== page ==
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Colorado Criminal Defense Blog

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If you’ve been arrested, you’re facing a number of potential outcomes. The worst-case scenario is a trial, a conviction, and significant penalties. Many people think that the best-case scenario the opposite – a trial, an acquittal, and no penalties.

There is one other better scenario possible here in Colorado, though. It’s a decision known as “nolle prosequi,” or a “no file” decision.

A “no file” decision is a specific kind of dismissal that can keep your case from ever appearing on your record. Like a standard dismissal, this decision keeps your criminal record clean, but there are some differences between dismissals and no file decisions.

The Difference Between Dismissals and “No File” Decisions

Both dismissals and no file decisions result in your case not being fully tried. Either way, instead of coming to a judgment of guilt, the case is dropped entirely. How the case is dropped differs, and there are some important consequences to consider.

Dismissals Come from a Judge

Dismissals are performed by a judge. The judge looks at the evidence presented in a case and dismisses the charges for one or more of a variety of reasons; this may be done because the evidence is invalid, or because you helped with another case, or for a number of procedural reasons.

No File Decisions Are the Prosecutor’s Call

On the other hand, “nolle prosequi” decisions are made by the prosecutor and the state. Essentially, either before or during the trial (but before any judgment is made), the prosecutor decides that they will not be proceeding with the case. After a call of nolle prosequi, the case will not be pursued further and you as the defendant are free to go.

Dismissals Are Often Retried Later

Dismissals may be granted with or without prejudice. Cases dismissed without prejudice may be prosecuted again at a later date. When a case is dismissed for procedural reasons, having it retried is not unusual.

The Retrial of a No File Decision is Rare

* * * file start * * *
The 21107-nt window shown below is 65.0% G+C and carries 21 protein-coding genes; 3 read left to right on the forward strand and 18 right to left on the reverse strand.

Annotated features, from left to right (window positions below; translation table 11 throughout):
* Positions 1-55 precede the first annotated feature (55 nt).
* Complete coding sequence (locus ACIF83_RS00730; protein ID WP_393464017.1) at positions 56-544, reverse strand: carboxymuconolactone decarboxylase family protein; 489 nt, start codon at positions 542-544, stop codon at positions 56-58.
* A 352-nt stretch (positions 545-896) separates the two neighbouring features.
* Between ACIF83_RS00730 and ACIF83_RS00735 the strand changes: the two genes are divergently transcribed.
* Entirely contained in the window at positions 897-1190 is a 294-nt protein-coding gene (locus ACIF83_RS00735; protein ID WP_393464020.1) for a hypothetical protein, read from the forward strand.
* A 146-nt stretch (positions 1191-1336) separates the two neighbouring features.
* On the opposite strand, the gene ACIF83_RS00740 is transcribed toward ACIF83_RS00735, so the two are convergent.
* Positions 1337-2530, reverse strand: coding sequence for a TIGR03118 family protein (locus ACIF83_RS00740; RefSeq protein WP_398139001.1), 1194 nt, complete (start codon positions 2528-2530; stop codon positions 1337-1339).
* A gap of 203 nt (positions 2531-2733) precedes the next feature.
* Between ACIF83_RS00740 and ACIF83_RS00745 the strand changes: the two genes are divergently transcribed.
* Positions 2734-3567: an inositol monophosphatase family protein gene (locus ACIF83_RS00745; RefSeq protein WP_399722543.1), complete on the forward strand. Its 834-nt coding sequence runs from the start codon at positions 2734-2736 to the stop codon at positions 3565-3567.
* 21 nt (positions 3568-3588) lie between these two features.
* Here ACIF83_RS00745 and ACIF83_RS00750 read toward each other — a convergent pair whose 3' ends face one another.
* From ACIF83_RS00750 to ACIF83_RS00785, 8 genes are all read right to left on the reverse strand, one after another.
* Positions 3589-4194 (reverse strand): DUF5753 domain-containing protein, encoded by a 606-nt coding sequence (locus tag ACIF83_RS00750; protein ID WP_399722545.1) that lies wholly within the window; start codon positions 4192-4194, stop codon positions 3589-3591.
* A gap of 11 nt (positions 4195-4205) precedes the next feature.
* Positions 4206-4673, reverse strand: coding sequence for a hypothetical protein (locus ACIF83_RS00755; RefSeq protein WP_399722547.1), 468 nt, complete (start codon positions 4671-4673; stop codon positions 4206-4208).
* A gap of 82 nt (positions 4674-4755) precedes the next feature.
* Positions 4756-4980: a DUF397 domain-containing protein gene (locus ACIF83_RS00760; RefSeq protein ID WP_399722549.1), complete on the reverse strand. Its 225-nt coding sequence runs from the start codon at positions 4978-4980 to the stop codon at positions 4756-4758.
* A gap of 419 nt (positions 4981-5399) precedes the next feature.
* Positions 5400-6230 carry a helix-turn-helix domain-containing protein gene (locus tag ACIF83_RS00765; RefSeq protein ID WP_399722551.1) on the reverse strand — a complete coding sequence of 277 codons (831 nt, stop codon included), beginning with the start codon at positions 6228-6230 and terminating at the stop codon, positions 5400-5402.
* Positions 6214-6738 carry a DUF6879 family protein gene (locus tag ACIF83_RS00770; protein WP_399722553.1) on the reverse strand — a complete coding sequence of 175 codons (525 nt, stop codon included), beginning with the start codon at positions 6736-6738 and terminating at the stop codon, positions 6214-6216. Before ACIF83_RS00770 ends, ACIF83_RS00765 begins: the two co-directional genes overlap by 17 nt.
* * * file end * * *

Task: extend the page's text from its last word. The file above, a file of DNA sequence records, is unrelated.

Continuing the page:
Cases with a no file decision like this are very rarely retried. While they may technically be open for prosecution, the prosecutor themselves has decided that the case is not worth pursuing. This means a no file decision can offer a level of peace of mind that a dismissal can not.

Furthermore, no file decisions can be sealed in just a few weeks from the decision, keeping the charge and case from ever appearing on your record.

When a Prosecutor Is Likely to Make a No File Decision

No file decisions are often made by prosecutors for one of three reasons. The prosecutor believes either:

  • That the charges cannot be proven beyond a reasonable doubt,
  • That evidence demonstrates the defendant’s innocence, or
  • That evidence demonstrates a fatal flaw in the prosecution’s claim.

It’s unethical for a prosecutor to continue trying a case when one of these elements is present. If the prosecutor is aware of any one of these reasons, then continuing to try the case is a waste of time and a violation of the defendant’s rights.

Sharing Evidence with Prosecution Early

The prosecutor must be made aware of any facts that might lend to a no file decision quite early in the case. The earlier in the case the no file decision is made, the less time is wasted and the less time a charge will be on your record. A prosecutor is most likely to declare nolle prosequi before the case ever makes it to a judge.

When a Prosecutor Is Likely to Make a No File Decision

In order to increase the likelihood of a no file decision, your best option is to find expert legal representation before your case is ever filed. Your Colorado criminal defense attorney can potentially reach out to the prosecutor and resolve the matter before it ever reaches the courtroom. If you’re trying to resolve your case as quickly as possible, then you should reach out to an attorney as soon as you know charges will be filed (if not sooner).

 

About the Author:

Kimberly Diego is a criminal defense attorney in Denver practicing at The Law Office of Kimberly Diego. She obtained her undergraduate degree from Georgetown University and her law degree at the University of Colorado. She was named one of Super Lawyers’ “Rising Stars of 2012 & 2019” and a “Top 100 Trial Lawyers in Colorado” for 2012-2020 by The National Trial Lawyers. Both honors are limited to a small percentage of practicing attorneys in each state.  Additionally, Expertise names her to its lists of the 25 Best Denver DUI Lawyers and 21 Best Denver Criminal Defense Lawyers, both in 2020. Ms. Diego has also been recognized for her work in domestic violence cases.

 

 

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